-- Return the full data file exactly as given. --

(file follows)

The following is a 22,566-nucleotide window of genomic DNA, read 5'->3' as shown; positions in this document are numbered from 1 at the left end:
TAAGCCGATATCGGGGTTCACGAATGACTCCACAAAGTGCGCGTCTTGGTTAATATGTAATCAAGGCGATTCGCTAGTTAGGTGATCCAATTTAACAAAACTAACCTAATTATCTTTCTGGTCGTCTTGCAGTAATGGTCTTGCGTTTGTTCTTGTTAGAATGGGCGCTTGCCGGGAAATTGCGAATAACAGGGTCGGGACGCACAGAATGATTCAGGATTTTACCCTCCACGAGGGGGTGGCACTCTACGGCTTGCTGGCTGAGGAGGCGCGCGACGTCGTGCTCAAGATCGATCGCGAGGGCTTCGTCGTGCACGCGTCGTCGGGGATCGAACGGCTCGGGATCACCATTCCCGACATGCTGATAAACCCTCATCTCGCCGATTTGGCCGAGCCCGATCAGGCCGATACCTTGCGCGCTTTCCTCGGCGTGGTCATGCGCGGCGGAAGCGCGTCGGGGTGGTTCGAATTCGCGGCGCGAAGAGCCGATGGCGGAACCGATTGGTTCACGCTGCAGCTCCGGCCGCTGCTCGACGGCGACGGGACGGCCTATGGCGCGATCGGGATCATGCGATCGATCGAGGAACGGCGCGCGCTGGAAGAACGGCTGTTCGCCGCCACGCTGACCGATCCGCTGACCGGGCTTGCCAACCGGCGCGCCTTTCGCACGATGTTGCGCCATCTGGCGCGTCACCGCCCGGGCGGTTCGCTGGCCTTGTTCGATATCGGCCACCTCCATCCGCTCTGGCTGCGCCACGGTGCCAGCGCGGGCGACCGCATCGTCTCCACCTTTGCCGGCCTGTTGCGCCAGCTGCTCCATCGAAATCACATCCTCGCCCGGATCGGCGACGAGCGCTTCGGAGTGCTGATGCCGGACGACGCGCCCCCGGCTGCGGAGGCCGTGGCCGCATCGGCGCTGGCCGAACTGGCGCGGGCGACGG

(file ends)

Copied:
The following is a 22,566-nucleotide window of genomic DNA, read 5'->3' as shown; positions in this document are numbered from 1 at the left end:
TAAGCCGATATCGGGGTTCACGAATGACTCCACAAAGTGCGCGTCTTGGTTAATATGTAATCAAGGCGATTCGCTAGTTAGGTGATCCAATTTAACAAAACTAACCTAATTATCTTTCTGGTCGTCTTGCAGTAATGGTCTTGCGTTTGTTCTTGTTAGAATGGGCGCTTGCCGGGAAATTGCGAATAACAGGGTCGGGACGCACAGAATGATTCAGGATTTTACCCTCCACGAGGGGGTGGCACTCTACGGCTTGCTGGCTGAGGAGGCGCGCGACGTCGTGCTCAAGATCGATCGCGAGGGCTTCGTCGTGCACGCGTCGTCGGGGATCGAACGGCTCGGGATCACCATTCCCGACATGCTGATAAACCCTCATCTCGCCGATTTGGCCGAGCCCGATCAGGCCGATACCTTGCGCGCTTTCCTCGGCGTGGTCATGCGCGGCGGAAGCGCGTCGGGGTGGTTCGAATTCGCGGCGCGAAGAGCCGATGGCGGAACCGATTGGTTCACGCTGCAGCTCCGGCCGCTGCTCGACGGCGACGGGACGGCCTATGGCGCGATCGGGATCATGCGATCGATCGAGGAACGGCGCGCGCTGGAAGAACGGCTGTTCGCCGCCACGCTGACCGATCCGCTGACCGGGCTTGCCAACCGGCGCGCCTTTCGCACGATGTTGCGCCATCTGGCGCGTCACCGCCCGGGCGGTTCGCTGGCCTTGTTCGATATCGGCCACCTCCATCCGCTCTGGCTGCGCCACGGTGCCAGCGCGGGCGACCGCATCGTCTCCACCTTTGCCGGCCTGTTGCGCCAGCTGCTCCATCGAAATCACATCCTCGCCCGGATCGGCGACGAGCGCTTCGGAGTGCTGATGCCGGACGACGCGCCCCCGGCTGCGGAGGCCGTGGCCGCATCGGCGCTGGCCGAACTGGCGCGGGCGACGG